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Epilepsia. 2009 Jun;50(6):1450-61. doi: 10.1111/j.1528-1167.2008.01868.x. Epub 2008 Nov 19.

Epilepsy surgery in children with seizures arising from the rolandic cortex.

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  • 1Department of Pathology, Cedars-Sinai Medical Center, Los Angeles, California 63110, USA.



Medically intractable seizures arising from the sensorimotor (rolandic) cortex present a formidable challenge for epileptologists and epilepsy surgeons. The objective of this study was to evaluate the safety and efficacy of surgical treatment for seizures in this region.


We retrospectively reviewed the medical records of 24 children and adolescents who underwent surgical management of refractory rolandic epilepsy at our institution.


Patient age at the time of surgery ranged between 1.9 and 19.2 years, and median postoperative follow-up was 2.3 years. Three patients had clear lesions on preoperative magnetic resonance imaging (MRI) that correlated with noninvasive electroencephalography (EEG) and underwent single-stage lesionectomies. Of the 21 patients who underwent invasive monitoring, 19 underwent therapeutic procedures, including lesionectomy, topectomy, and multiple subpial transections. Engel class I and II outcomes were seen in five of six patients (84.0%) after lesionectomy and in seven of nine patients (77.0%) and four of six patients (66.7%) after sensorimotor corticectomy or multiple subpial transections (MSTs), respectively. At last follow-up, neurologic deficits were observed following 50.0% (n = 3 of 6) of lesionectomies and 67.0% (n = 7 of 9) of topectomies; no neurologic deficits were seen in patients undergoing motor cortex MSTs. No correlation existed between seizure outcome and duration of epilepsy, age at diagnosis, age at surgery, histopathology, or the presence or absence of a discrete lesion.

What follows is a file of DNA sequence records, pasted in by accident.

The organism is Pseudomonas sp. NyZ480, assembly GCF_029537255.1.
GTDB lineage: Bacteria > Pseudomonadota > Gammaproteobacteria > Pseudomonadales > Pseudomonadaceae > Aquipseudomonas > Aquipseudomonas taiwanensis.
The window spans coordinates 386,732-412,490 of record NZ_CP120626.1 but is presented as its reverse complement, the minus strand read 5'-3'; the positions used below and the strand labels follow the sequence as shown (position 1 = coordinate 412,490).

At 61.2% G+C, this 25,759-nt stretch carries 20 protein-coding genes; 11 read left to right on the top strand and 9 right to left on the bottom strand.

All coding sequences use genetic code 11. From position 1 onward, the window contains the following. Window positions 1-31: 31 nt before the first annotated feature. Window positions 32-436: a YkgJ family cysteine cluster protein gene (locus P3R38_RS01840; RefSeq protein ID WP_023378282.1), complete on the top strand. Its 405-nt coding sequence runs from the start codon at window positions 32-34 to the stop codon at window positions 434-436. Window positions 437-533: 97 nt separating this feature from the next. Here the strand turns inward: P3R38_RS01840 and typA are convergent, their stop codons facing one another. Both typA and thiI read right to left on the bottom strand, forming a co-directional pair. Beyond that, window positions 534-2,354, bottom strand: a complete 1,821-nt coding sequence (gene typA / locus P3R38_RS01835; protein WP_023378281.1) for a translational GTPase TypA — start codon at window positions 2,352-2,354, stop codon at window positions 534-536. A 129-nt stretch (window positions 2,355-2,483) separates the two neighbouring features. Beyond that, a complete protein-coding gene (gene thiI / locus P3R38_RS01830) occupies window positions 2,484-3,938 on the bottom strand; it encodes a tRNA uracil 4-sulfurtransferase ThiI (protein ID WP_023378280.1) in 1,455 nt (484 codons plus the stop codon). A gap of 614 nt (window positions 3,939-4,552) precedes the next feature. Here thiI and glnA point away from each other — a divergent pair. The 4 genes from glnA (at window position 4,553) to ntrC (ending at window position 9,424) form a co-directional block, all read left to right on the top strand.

Surgery for appropriately selected children with intractable seizures arising from rolandic cortex was effective and associated with minimal neurologic morbidity in many cases. Engel I-II outcome was achieved in 77% of patients overall, and neurologic deficits were often mild and improved over time. Lesionectomy resulted in the best seizure control, followed by topectomy, and then MSTs.

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